Tribbles and tribulations

We call Maggie (our brown rabbit) “Tribble”, because when she sleeps she makes little whimpery noises that sound just like the fictionalized fuzzy aliens from Star Trek. We love our little tribble, but the truth is, Maggie’s story isn’t a happy one.

Not so long ago, I received a video message from a very good friend of ours who is a veterinarian. The caption was: “Maggie. In case you know anyone who’s interested”, and in the video was a tiny, scared, brown bunny checking out her cubbie at the vet clinic.

Maggie

We’d had Dean (our white rabbit) for years, and were afraid to introduce someone new to his life (they say older rabbits can’t be bonded). I filed the message away, assuming someone would come along and adopt her soon.

But, no one did.

nobody wants Maggie

About two weeks later, we saw our friend. I asked him if anyone had adopted Maggie yet.

“No,” he replied, “we’re still looking for someone to take her home. Poor thing, she hasn’t had a good life.”

I felt a twinge in my heart. “What happened to her?”

He explained that her previous owner (who wasn’t a client) brought her in to the clinic to be put down.

Why?

They just didn’t want her anymore.

When the Vet Techs opened up the box to get a look at her, what they saw shocked them. Maggie was emaciated, shaking, and dirty. She was covered in her own waste. But, after finishing the necessary examination, they concluded there wasn’t anything wrong with her, aside from obvious neglect.

Good people they were, they convinced the owner sign her over to the clinic so that the Vets could see if she could be nursed back to health. If she improved, the clinic would find her another home. If not, the Vets would euthanize her (at their expense).

Her owner agreed, happy to have Maggie off their hands for good.

They cleaned Maggie up, and for two weeks, the clinic was her home. She hardly ate, and her stomach rarely moved, but the little bunny would not give up fighting, and her condition was steadily improving. Our friend then explained why they were having such a hard time finding Maggie a home.

She was older, and no one wanted to adopt an older bunny.

who hurts a bunny

“We’ll come and have a look at her tomorrow.” I said.

The next day, the Vet Tech took us to the back of the clinic. “Be careful, she lunges and bites,” she warned us, opening Maggie’s cubbie.

I leaned down and peeked inside. Maggie was huddled in the back corner. I carefully scooped her up and, holding her close to my chest like you would a baby, stood up.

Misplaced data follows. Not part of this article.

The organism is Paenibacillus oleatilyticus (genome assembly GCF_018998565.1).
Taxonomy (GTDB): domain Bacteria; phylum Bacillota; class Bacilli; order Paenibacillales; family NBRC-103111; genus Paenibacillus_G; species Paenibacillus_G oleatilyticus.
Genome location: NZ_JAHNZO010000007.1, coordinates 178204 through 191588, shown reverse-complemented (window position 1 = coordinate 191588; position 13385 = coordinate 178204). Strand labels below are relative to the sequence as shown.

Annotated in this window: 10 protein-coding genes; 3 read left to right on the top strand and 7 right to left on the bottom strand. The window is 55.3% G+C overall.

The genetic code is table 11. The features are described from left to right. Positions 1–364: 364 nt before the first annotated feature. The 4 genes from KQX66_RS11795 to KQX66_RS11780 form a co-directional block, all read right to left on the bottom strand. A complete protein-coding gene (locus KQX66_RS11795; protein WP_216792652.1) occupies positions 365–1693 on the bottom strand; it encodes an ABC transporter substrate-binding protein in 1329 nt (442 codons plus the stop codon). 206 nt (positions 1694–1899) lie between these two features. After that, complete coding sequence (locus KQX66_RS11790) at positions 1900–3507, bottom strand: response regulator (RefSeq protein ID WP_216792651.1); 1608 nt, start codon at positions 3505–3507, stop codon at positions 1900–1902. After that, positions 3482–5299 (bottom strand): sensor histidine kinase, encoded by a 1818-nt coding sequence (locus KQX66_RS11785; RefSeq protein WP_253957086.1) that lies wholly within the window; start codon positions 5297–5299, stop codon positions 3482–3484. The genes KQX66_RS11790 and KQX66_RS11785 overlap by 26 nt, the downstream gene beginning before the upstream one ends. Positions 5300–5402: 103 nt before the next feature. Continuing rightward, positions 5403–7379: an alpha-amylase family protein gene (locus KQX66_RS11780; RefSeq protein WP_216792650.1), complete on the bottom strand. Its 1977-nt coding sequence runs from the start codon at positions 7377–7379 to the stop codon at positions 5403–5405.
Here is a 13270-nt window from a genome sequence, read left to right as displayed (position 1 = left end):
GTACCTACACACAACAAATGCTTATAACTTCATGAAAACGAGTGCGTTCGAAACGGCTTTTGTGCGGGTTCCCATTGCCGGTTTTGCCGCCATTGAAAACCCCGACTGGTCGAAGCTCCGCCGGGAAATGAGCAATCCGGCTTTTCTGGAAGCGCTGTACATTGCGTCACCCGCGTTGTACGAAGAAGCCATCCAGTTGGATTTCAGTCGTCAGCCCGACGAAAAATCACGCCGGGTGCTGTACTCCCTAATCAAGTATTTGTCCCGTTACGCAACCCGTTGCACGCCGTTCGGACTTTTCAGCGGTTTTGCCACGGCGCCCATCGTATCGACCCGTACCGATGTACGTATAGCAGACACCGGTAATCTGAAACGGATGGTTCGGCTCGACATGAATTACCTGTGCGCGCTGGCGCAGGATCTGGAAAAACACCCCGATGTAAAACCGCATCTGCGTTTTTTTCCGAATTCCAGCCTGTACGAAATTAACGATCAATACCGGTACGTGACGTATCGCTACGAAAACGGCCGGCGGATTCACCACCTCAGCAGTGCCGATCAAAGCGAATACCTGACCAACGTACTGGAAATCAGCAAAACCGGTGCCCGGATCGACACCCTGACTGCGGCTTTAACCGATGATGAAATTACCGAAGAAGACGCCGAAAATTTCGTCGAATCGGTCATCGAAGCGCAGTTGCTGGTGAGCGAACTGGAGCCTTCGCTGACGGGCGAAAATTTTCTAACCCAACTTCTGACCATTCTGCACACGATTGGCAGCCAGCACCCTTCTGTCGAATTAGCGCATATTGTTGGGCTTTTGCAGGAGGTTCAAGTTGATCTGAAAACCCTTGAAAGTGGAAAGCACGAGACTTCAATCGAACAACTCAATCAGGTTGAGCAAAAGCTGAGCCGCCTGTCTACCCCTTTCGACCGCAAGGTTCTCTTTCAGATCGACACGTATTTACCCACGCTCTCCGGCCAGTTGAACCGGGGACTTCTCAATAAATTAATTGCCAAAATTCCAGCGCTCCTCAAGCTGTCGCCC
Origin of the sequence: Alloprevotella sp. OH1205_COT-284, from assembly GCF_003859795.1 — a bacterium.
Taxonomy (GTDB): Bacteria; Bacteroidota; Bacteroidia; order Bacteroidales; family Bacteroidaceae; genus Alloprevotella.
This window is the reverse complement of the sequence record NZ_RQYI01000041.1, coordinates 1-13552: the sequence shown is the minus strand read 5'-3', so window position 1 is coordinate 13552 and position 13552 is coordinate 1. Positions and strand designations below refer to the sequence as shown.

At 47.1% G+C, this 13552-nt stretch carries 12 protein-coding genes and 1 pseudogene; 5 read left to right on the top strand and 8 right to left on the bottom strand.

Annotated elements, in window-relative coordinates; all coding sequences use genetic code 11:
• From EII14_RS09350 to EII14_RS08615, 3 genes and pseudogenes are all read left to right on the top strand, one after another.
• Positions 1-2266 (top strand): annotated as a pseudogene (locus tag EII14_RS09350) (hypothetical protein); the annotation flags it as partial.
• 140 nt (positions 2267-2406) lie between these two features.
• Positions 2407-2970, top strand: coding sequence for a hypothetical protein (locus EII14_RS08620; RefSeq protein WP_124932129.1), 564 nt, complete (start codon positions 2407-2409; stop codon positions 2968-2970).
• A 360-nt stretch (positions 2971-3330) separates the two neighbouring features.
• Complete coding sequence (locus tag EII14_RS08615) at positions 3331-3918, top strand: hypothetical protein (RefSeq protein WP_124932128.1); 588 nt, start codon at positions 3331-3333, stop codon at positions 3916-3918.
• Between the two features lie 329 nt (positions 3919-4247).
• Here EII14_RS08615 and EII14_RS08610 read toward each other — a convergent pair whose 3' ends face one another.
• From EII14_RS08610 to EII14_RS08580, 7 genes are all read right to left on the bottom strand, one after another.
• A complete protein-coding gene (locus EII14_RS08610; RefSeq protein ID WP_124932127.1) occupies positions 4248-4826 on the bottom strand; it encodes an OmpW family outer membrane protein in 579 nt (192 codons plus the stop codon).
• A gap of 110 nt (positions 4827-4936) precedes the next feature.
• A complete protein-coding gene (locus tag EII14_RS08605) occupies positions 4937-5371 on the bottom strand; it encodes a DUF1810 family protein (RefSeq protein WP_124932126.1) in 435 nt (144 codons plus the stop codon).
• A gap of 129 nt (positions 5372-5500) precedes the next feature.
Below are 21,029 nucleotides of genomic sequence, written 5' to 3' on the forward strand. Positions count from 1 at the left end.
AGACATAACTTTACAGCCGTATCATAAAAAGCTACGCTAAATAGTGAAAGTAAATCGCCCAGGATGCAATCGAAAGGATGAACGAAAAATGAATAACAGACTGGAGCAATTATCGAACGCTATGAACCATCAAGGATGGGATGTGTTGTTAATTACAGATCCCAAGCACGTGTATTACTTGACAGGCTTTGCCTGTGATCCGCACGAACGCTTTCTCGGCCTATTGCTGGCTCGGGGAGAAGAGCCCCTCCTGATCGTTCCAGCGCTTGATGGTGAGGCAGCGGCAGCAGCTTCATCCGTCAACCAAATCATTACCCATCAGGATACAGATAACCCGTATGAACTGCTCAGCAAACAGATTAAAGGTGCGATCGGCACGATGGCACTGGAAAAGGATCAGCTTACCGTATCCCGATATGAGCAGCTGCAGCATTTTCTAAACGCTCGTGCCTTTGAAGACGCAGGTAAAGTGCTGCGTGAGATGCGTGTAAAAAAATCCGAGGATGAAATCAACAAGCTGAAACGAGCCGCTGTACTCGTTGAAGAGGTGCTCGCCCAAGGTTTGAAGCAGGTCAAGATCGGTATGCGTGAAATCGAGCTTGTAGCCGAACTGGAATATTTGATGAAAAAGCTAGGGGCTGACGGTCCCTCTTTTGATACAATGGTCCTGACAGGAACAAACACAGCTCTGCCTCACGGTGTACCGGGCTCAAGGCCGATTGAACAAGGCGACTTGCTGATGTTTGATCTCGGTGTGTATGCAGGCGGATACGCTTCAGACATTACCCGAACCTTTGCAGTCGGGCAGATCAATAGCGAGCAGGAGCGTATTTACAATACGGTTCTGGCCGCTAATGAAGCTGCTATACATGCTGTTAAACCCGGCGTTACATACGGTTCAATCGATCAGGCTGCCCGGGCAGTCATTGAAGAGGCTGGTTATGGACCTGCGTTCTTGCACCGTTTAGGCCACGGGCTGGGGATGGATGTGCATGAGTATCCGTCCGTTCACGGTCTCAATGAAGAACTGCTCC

“That’s amazing,” the Vet Tech said.

Instead of lunging, Maggie cuddled herself into my hair, and fell asleep. Soon she started to coo.

“Has she always made that noise?” I asked the Vet Tech.

“Yeah, she talks in her sleep,” she replied.

I turned and looked down at Maggie. “Poor little tribble.”

Coming home

I’m happy to report that this little bunny is now happy and content, and Dean is happy to have a friend. Their favorite thing to do together is to chase each other around the house. We call this the Bunny Indy 500. Dean is much faster than Maggie, but she never gives up the chase. Sometimes, Dean will even slow down just enough so that Maggie can run next to him.

Running buns

You might be wondering what this has to do with running.

Well, some of us are ignored.

Some are alone, some have been hurt, and some are “too old”.

Some of us tell ourselves “I can’t”.

overwhelmed fleck

But don’t give up.

Because you never know who might come along and run beside you.

 

bunny love

 

 

 

 

 

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28 thoughts on “Tribbles and tribulations

    • Aww. Thank you for the read, Josh! It was one of the best decisions we ever made. She’s a very special little creature who’s full of love (seriously, she kisses people non-stop), it’s hard to imagine anyone being mean to her.

      What they say about rescued animals is SO true – they make such special companions! 🙂

      Liked by 1 person

    • Thank you, Jan! I love the tribbles episode too. She’s certainly a happy bunny now – we don’t know for certain how old she is, but she’s definitely prospering with us! 🙂

      Like

    • Rescues are amazing – I am a firm believer that animals know when they’ve been helped. She’s the cuddliest little thing around… it’s so hard to imagine anyone being mean to her! I’m glad there are people like you out there to take in the strays!

      Thank you for the read! 🙂

      Liked by 1 person

    • Thank you, Bor Bor! I had a hard time writing this one – so hard to think of someone wanting to give Maggie up. She’s such a special little creature. Adopting her was one of the best decisions we’ve made. 🙂

      Liked by 1 person

  1. Well I was getting ready to head out for my usual 8 miler and I thought I’d read just one more post. Sure glad I did! Now I have a new mantra to get me up the hills. Would tribbles quit now? Of course not, get up the hill. Thanks!

    Liked by 1 person

  2. Wow, my friend. You are one to beat the odds. To take a bunny that has been known to lunge and bite, and then to have it to cuddle in and fall asleep in your arms.
    Then with older rabbits not bonding, you beat it again. At to think of it, they are “racing rabbits” 🙂
    As always, another inspiring post. “Never say never”. 🙂
    ~Carl~

    Liked by 1 person

    • Aww. Thank you! I have to say, I think she was scared and depressed more than anything. Since she came to live with us she’s become (vet’s words not mine) “the best bunny I’ve ever seen”. She is a cuddle-bun who loves to give affection. Her story just goes to prove that with encouragement, great things can happen! 🙂

      Liked by 1 person

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